“It is not that the American Academy of Pediatrics thinks this is a done deal because we have put out guidance,” said Dr. Nicholas Beers, a member of the academy’s school health council. “But what we do know is that we need to have a more realistic dialogue about the implications of virtual learning on the future of children. We have left whole swaths of society behind, whether it’s because they have limited access to a computer, or broadband internet,” or because of other challenges that online education can’t address.

DeVos said local school officials are smart enough to know when conditions are not right.

“There’s going to be the exception to the rule, but the rule should be that kids go back to school this fall,” she told CNN’s “State of the Union.”

“And where there are little flare-ups or hot spots, that can be dealt with on a school by school or a case by case basis.”

Following CDC and academy guidelines would mean big changes for most schools. Mask-wearing would be strongly encouraged for adult staff and students except the youngest. Desks would be distanced at least 3 feet apart; the CDC recommends 6 feet. Both suggest limiting adults allowed in schools, including parents, and canceling group activities like choir and assemblies. Staggered arrival and dismissal times, outdoor classes, and keeping kids in the same classroom all day are other options.

President Trump has threatened federal funding cuts for districts that don’t fully reopen.

DeVos defended that stance, saying, “American investment in education is a promise to students and their families.”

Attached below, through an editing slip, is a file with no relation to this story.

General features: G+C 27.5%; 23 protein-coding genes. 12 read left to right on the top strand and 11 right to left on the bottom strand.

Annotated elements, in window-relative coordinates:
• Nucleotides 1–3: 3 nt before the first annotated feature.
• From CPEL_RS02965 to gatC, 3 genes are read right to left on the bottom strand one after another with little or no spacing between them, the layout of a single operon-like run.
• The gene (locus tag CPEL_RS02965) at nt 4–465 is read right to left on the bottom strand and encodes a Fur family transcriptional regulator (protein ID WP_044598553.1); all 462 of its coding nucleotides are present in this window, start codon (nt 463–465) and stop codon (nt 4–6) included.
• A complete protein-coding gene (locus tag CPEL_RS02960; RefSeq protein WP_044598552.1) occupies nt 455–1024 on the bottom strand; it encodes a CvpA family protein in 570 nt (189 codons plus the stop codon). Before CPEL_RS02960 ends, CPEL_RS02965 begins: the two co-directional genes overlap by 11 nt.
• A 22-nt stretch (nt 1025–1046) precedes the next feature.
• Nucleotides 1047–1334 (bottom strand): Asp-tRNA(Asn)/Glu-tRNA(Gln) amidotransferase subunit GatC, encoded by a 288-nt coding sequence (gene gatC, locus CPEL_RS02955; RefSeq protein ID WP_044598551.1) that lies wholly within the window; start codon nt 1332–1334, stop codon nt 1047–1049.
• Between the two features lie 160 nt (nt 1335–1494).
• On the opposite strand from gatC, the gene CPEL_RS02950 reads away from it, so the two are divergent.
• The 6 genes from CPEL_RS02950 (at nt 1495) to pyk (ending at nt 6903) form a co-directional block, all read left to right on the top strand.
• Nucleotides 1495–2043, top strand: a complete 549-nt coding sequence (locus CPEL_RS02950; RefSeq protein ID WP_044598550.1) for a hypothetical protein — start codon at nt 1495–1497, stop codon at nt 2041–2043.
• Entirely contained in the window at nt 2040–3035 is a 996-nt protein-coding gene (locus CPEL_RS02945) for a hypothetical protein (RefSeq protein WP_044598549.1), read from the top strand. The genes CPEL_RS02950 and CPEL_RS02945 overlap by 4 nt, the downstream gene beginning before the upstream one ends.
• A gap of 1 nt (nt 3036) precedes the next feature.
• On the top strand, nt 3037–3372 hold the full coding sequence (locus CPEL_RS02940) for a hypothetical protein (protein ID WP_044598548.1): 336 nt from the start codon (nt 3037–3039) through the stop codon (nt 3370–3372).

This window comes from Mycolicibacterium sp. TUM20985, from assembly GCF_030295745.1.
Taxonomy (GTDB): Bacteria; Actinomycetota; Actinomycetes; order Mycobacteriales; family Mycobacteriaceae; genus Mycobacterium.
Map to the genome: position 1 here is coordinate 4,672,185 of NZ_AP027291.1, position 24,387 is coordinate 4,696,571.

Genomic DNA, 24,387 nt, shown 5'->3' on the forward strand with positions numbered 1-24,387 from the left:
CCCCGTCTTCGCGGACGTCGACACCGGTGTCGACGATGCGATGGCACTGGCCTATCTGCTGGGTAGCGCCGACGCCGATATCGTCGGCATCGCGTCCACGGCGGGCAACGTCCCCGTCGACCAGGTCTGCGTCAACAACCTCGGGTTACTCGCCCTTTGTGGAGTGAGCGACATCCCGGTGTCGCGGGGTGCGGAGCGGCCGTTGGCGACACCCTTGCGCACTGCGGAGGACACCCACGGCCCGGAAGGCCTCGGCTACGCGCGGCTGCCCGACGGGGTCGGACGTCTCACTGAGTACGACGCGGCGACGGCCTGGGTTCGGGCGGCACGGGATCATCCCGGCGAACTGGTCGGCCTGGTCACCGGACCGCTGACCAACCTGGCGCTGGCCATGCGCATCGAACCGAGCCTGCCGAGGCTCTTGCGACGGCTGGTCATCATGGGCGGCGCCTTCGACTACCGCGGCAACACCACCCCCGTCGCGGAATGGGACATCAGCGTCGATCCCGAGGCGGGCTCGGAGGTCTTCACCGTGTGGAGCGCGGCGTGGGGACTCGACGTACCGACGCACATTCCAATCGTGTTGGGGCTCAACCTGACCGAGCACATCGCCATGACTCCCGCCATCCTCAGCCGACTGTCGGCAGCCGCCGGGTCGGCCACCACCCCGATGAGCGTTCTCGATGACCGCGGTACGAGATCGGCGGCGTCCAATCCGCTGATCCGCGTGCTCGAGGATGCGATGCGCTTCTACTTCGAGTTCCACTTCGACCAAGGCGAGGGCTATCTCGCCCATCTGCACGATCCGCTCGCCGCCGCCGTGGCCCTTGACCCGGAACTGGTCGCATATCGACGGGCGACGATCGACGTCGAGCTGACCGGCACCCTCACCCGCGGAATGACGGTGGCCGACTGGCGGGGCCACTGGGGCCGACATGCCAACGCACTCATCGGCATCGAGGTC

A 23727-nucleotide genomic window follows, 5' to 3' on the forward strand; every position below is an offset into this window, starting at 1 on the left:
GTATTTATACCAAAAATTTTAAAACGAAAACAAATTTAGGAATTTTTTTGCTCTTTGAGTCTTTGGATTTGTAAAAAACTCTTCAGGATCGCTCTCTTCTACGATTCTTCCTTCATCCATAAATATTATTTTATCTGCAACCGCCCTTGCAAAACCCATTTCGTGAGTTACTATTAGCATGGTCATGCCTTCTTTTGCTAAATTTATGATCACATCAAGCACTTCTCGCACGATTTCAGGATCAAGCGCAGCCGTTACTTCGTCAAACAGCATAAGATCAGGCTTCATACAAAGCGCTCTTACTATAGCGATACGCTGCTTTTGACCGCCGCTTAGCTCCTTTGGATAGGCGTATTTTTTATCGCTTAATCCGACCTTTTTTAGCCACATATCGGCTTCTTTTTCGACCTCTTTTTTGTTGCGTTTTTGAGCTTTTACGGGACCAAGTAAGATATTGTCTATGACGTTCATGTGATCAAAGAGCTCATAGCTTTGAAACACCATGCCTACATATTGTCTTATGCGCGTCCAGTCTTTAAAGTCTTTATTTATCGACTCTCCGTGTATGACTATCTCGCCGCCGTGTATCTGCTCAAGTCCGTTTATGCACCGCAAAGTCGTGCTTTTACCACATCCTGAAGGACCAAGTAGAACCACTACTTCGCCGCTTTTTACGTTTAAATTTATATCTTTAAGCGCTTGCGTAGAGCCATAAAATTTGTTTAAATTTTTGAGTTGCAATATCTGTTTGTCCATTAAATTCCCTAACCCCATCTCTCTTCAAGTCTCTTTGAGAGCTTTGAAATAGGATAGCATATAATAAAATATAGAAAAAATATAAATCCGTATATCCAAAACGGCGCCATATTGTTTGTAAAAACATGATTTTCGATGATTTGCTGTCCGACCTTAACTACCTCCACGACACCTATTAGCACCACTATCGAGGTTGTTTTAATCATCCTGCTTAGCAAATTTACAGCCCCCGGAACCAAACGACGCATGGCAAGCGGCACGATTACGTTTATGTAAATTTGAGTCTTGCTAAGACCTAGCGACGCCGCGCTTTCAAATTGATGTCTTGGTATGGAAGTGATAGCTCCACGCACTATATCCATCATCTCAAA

“If schools aren’t going to reopen and not fulfill that promise, they shouldn’t get the funds, and give it to the families to decide to go to a school that is going to meet that promise,” she said on “Fox News Sunday.”

U.S. House Speaker Nancy Pelosi called DeVos’ comments “malfeasance and dereliction of duty.”

“They’re messing, the president and his administration are messing with the health of our children,” the California Democrat told CNN’s “State of the Union.”

While most funding typically comes from state and local sources, experts say schools will need more federal funding, not less, to reopen safely. Masks, extra cleaning supplies or janitors, additional classroom space, and mental health support for students and staff traumatized by the pandemic are among potential costs. And with more parents out of work, more children will qualify for federally funded school lunches.

Lynn Morales, 49, teaches 8th grade English at a high-poverty public school in Bloomington, Minnesota, that is considering several options including in-person classes; a final decision is expected Aug. 1.

Some colleagues are considering not returning to the classroom because their children’s day care centers aren’t reopening. Some say they won’t come back until there’s a vaccine.

“I am concerned and it’s because of the age group,” Morales said. ”Middle school students … are lovely and I love them, but they touch, they get close, they roughhouse. It is their nature. They’re 13 years old. They are defiant.”

“If masks are required and a kid isn’t wearing a mask, is my job description going to be to chase down this kid and insist they wear a mask? And what if they don’t?”

Dr. Emily Landon, a University of Chicago infectious disease specialist, is helping the university and a campus preK-12 school decide how to reopen safely.

“Things are evolving from, ‘We can’t do it unless it’s perfectly safe’ to more of a harm reduction model, with the caveat that you can always step back” if virus activity flares, Landon said.

Single-occupancy dorms, outdoor classes, socially distanced classrooms and mask-wearing by students and faculty are on tap for the university. Face coverings will be required at the school too. Policies may change depending on virus activity.

She dismisses complaints from some parents who say masks are a loss of personal freedom.